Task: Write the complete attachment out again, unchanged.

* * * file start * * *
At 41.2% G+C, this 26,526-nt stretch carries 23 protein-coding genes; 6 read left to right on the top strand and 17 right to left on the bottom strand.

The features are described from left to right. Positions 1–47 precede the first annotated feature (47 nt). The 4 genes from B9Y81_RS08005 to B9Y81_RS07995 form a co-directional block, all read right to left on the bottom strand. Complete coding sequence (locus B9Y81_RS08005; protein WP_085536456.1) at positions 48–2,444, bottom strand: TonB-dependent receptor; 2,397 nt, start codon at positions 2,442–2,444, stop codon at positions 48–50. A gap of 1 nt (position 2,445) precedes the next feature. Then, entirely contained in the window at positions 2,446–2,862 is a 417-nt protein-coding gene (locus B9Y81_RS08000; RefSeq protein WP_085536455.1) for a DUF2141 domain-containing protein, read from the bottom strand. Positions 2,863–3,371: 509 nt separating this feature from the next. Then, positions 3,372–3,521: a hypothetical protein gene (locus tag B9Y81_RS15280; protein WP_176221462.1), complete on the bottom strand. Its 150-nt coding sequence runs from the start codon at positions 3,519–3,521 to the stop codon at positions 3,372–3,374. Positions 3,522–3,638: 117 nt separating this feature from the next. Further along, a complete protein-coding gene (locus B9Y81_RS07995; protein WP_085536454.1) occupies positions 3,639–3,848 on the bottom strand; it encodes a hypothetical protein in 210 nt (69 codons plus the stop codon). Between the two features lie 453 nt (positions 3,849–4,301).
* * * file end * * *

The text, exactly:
At 41.2% G+C, this 26,526-nt stretch carries 23 protein-coding genes; 6 read left to right on the top strand and 17 right to left on the bottom strand.

The features are described from left to right. Positions 1–47 precede the first annotated feature (47 nt). The 4 genes from B9Y81_RS08005 to B9Y81_RS07995 form a co-directional block, all read right to left on the bottom strand. Complete coding sequence (locus B9Y81_RS08005; protein WP_085536456.1) at positions 48–2,444, bottom strand: TonB-dependent receptor; 2,397 nt, start codon at positions 2,442–2,444, stop codon at positions 48–50. A gap of 1 nt (position 2,445) precedes the next feature. Then, entirely contained in the window at positions 2,446–2,862 is a 417-nt protein-coding gene (locus B9Y81_RS08000; RefSeq protein WP_085536455.1) for a DUF2141 domain-containing protein, read from the bottom strand. Positions 2,863–3,371: 509 nt separating this feature from the next. Then, positions 3,372–3,521: a hypothetical protein gene (locus tag B9Y81_RS15280; protein WP_176221462.1), complete on the bottom strand. Its 150-nt coding sequence runs from the start codon at positions 3,519–3,521 to the stop codon at positions 3,372–3,374. Positions 3,522–3,638: 117 nt separating this feature from the next. Further along, a complete protein-coding gene (locus B9Y81_RS07995; protein WP_085536454.1) occupies positions 3,639–3,848 on the bottom strand; it encodes a hypothetical protein in 210 nt (69 codons plus the stop codon). Between the two features lie 453 nt (positions 3,849–4,301).